• RELAX YOUR BODY;  I still find it pretty crazy that after a woman’s body goes through the most challenging and life-altering experience of birth, then has to turn around and quickly focus on the challenge of feeding.  Some women find it natural and easy, but believe me, they are the minority.  I remember with my first few feeds, I was holding holding myself so uptight, it was like my whole body was clenched.  My shoulders were stiff, I was holding my breath and I was almost sweating with the stress of it.  However, the most amazing things about the body and nursing is that everything is connected…..all parts of your body, your mind and your baby.  If you are stressed, your body senses danger and it will have trouble releasing/producing the milk or colostrum.   So my advice would be, before each feed, take a few deep breaths and feel your body relax.  TELL your body to relax and that it is safe.  Be confident in your abilities to feed this child that has been given to you.  Be confident that your baby is designed to know how to feed and survive as well.  Your baby will sense this and relax also.  If there is any underlying issues like allergies or tongue-ties etc, the professionals will pick it up, it’s their job! It’s your job to relax, enjoy and trust your body.  Your were made for this!
  • TRUST YOUR BABY’S INSTINCTS;  Something that drove me a little mad first time around was the unknown.  I hated not knowing how much milk my baby was getting.  Sometimes he would feed for 5 minutes and push me away, other times he would feed for 45 minutes and seem like he wanted more.  I was a breath away from throwing it all in.  At least with a bottle I would know how much he was getting, then I wouldn’t second guess whether it was hunger causing him to wake up half-way through a nap.  Seeing my distress a friend encouraged me that my baby was taking exactly how much he needed for that day and that time.  Basically she was kindy saying “Just chill mumma, he knows what he is doing more than you do!”.  And you know what? She was right.  I started to notice that the days he only nursed for what felt like a second, he would still sleep solidly.  I learnt to just let go and trust his lead.  I also discovered that the days that he would cluster feed all day, were actually boosting up my supply for the following day.  This would usually happen around the time of a developmental leap or growth spurt.  I went from frustrated and concerned to marvelling at the wondrous design of our bodies and the intrinsic link between mother and child.  Trusting your baby’s lead is also applicable when introducing solids.  My advice would be not to rush it.  Don’t resort to introducing solids in an effort to get your baby sleeping better (which rarely works), wait for your baby to let you know.  Just look for the signs and study your little one.  Some examples are; your baby watching you intently while eating, opening up their mouth when you have food and mimicking your chewing action.  Mine were all at least 5 months before they showed these signs, although every baby is different.  I do believe introducing solids before they are ready, though, can lead to digestive problems later. If you can breastfeed, don’t hurry the weaning either, the enzymes in the breastmilk can actually aid the digestion of the food! I am actually still feeding Elsie at 19 months, which has been a complete joy knowing as she is my last.  Yes I know we will have to move on at some point, but for now, knowing my fussiest food eater is getting a nutrient boost through my milk is a great comfort.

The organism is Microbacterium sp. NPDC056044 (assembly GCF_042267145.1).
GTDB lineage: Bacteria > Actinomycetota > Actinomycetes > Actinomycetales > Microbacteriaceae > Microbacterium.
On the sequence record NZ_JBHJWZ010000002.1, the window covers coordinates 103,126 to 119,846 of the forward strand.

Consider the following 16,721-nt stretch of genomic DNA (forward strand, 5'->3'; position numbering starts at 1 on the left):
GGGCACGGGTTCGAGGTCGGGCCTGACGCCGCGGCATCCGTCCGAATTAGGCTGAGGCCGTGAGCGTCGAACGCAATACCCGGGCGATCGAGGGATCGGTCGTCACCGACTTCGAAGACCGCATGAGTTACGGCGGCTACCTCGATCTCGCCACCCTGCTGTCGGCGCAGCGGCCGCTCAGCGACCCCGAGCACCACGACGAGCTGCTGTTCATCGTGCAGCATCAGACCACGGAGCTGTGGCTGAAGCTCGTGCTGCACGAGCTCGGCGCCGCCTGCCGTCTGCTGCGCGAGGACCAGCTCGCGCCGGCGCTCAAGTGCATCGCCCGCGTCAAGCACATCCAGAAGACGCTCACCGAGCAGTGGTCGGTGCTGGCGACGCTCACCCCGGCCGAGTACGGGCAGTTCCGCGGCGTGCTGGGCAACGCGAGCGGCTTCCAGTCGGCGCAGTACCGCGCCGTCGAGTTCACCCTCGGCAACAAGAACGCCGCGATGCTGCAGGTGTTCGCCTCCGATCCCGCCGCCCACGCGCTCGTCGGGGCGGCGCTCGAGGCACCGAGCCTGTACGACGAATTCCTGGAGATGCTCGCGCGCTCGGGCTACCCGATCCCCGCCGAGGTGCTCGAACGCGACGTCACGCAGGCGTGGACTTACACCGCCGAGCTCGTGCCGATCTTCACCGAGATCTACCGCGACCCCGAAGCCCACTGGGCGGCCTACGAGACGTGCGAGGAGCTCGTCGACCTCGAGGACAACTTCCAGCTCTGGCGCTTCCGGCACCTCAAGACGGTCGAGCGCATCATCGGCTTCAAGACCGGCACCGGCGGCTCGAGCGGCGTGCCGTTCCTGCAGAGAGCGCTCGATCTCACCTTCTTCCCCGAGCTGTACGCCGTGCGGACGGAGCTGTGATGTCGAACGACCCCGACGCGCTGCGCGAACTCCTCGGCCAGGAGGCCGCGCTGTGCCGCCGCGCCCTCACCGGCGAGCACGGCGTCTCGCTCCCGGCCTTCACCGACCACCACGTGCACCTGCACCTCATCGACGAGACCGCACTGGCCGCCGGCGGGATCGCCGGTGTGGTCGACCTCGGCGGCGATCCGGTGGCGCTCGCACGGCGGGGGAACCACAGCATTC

I am sure there are many more facets I could discuss about my experience of babyhood, but this will have to do for now.  I am always available to any parents out there with questions, not medically orientated of course.  My passion for babies and their glorious design is obvious, and it is possible that I missed my calling in regards a career involving babies.  I have often thought of retraining in midwifery but I am concerned I want to take those little parcels from heaven home with me, not even kidding! I suppose my greatest encouragement in all of this, is to not let the details steal from the shear miracle of it.  On the nights, when faced with sheer exhaustion, I would always go back to that place of when I was praying desperate prayers to conceive them.  Despite having eight, conception has never come easy to us.  It took up to a year for some, and in the beginning I was told I may not conceive, so I see each as a complete miracle.  I can only imagine the heartbreaking yearning of mothers that are not mothers in the physical yet, my thoughts and prayers are with them, hoping their dream will come to pass. I also consider those who held their babies in their wombs or arms, but  never got to see them grow and flourish on earth.  It is these parents who have tasted love in its most rawest form.  I am just so sorry for your loss if this is you.

It is for this reason that I dedicate the post to baby Mae.  A beautiful little girl born 18 weeks too early to take her first breath.  Her life is just as significant as if she lived a long life on the outside, now growing up in heaven instead of earth, but destined to be in her parent’s (Jasmine and Tristan’s) arms again one day.  So to all the parents or parents to be reading this post, speaking to myself also, treasure each moment like it’s gold.  Know that every gaze, cuddle, read and feed is nourishing every part of that little seed you were gifted with.  Your love can never over-indulge, it is the very thing that will nourish that seed to come in to flower.

“Babies are the buds of life ready to bloom like a fresh flower to refresh humanity” (Debasish Mridha), they are the very breath of life so cherish them well.

Much love,

Greta, The Butcher’s wife xx

Update! It is with absolute joy that I can announce 1 year on from Mae’s passing, her little sister Blossom Winifred Mae was welcomed into this world.  She is healthy & thriving.  She is hope & love wrapped up in a beautiful baby girl package.  So happy for you Jas, Tris, Otis and Artie xxxx